"At first I thought I would never be able to eat anything again without getting sick. I always had to make sure I ate before I went out or sometimes I even brought a little food with me. I am very excited that more places are offering gluten free foods. Now it's a lot easier to find foods at restaurants and stores that actually taste pretty good." - Zach 24
The number of people with celiac is growing, however there are several people without the disease that have decided to take the gluten-free route. Celebrities like Gwenyth Paltrow, Jennifer Aniston, and Elisabeth Hasselbeck have adopted the gluten-free lifestyle. Even Pop Queen, Madonna served gluten-free treats at her most recent birthday party. The trend continues outside the world of paparazzi and red carpet affairs, with some athletes who are trying out this new diet to help them with races and other events. Apparently, those athletes that eliminated gluten from their training diets had no digestion problems during competition, regulated blood sugar, and performed better overall than usual.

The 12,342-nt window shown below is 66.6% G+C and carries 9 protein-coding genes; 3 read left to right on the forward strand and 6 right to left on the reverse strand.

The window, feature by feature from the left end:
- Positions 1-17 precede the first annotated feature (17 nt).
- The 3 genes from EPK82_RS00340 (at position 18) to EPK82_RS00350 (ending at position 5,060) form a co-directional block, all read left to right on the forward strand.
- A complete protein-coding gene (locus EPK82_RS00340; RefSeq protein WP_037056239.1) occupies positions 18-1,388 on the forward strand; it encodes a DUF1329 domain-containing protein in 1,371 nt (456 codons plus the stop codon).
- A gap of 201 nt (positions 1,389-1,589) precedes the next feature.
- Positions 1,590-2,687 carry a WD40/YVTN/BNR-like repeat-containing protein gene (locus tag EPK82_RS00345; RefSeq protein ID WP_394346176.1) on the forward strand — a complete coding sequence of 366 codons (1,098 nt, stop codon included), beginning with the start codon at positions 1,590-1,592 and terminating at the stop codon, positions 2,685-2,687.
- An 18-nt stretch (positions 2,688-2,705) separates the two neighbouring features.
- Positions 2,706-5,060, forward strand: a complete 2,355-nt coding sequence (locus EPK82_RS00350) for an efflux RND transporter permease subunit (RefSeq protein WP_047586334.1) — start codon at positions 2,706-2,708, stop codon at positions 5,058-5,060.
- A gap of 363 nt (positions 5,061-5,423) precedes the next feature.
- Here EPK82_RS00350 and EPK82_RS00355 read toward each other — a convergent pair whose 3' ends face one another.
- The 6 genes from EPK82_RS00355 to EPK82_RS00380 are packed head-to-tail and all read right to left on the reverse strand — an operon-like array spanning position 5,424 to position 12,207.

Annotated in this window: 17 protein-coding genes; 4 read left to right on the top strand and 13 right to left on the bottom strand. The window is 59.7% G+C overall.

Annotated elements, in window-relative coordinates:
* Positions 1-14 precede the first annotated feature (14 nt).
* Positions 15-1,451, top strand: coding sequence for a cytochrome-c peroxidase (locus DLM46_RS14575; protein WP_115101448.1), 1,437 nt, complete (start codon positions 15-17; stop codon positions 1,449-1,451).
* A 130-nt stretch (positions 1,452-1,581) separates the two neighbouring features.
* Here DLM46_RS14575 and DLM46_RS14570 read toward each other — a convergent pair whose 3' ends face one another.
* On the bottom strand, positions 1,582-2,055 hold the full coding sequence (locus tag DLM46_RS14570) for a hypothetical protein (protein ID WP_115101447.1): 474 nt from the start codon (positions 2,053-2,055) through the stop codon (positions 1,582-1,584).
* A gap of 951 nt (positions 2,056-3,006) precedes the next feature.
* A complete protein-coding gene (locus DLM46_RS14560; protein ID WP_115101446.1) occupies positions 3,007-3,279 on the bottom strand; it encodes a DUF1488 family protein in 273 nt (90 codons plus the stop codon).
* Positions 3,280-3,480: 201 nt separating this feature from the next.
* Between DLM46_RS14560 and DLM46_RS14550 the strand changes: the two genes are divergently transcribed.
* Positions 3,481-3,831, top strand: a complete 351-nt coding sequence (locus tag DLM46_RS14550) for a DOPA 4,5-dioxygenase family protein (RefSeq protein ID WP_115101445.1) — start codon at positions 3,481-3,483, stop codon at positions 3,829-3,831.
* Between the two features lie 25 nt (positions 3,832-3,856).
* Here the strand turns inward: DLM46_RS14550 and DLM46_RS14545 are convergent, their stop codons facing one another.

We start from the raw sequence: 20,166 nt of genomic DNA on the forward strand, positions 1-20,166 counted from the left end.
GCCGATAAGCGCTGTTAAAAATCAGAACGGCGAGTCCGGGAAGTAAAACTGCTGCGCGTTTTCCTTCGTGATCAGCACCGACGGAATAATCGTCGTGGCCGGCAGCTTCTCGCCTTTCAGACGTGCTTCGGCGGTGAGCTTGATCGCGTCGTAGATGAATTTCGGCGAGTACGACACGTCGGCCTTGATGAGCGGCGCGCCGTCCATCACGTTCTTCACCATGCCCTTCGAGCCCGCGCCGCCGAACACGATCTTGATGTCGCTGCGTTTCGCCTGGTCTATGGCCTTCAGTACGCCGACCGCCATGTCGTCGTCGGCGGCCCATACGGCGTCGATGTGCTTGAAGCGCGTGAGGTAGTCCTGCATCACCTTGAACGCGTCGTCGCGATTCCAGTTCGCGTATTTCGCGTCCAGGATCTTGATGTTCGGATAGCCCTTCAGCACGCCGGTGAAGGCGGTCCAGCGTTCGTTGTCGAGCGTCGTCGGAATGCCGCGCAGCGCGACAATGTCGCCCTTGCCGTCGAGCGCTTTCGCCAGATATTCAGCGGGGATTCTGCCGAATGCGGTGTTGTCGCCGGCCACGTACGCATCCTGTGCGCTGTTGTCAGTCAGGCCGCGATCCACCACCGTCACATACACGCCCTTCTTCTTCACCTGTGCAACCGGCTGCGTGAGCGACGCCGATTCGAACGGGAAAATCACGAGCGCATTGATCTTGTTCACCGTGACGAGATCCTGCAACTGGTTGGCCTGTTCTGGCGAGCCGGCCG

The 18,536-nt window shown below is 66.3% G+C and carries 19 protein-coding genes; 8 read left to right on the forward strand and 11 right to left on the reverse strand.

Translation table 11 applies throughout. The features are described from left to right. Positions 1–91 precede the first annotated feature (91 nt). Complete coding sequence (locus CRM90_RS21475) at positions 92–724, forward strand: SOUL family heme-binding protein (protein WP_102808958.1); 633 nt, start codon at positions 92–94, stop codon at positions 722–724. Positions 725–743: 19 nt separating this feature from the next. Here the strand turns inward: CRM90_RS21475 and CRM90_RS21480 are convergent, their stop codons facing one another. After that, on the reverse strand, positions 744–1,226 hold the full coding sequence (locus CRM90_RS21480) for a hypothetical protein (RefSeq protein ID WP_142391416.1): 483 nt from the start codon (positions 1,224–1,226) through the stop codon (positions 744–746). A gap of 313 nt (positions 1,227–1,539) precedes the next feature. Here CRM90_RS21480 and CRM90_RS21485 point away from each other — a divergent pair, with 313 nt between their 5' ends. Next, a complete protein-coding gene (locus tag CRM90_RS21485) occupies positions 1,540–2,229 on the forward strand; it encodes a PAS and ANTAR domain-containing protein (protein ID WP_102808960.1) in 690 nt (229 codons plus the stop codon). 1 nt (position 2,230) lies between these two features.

"My performance really improved a lot — there was definitely a correlation, I think that my digestion is better, and because of that my sleep is better and my recovery is better.” - Tom Danielson, Tour de Missouri in 2008
Novak Djokovic, a tennis star from Serbia, is another athlete that has taken to this new diet. Even though Novak actually has celiac disease, that doesn't change how much changing to gluten free diet has affected his playing. He is the youngest player to win a Men's Championship (Miami Masters) and to have reached the semi-finals of all four Grand Slam events. Since he switched to a gluten-free diet he claims that mentally, he is fresher and happier; and physically he is stronger and more dynamic. "Your muscles will work better. That's what I feel." According to spectators, Novak Djokovic is really exciting to watch, and has a new found explosiveness. You don't have to be a professional athlete or famous movie star to reap the benefits of going gluten free. There are several gluten-free foods that are easy to prepare and taste pretty great too. Some of the food ideas are even perfect meals for your next backpacking trip. Things like beef or turkey jerky, nuts, dried fruit, and gluten-free granola bars, make excellent gluten-free snacks for hiking. Online you can even find Gluten-free recipes for macaroni and cheese, blueberry pancakes, and sandwiches (with wheat free bread) that are all gluten-free and only take a little time to get together before you take off on your trip. Going Gluten-free is not for everyone, but if you are interested in trying it or finding out more, the internet is full of information. You can also contact you doctor for more health information.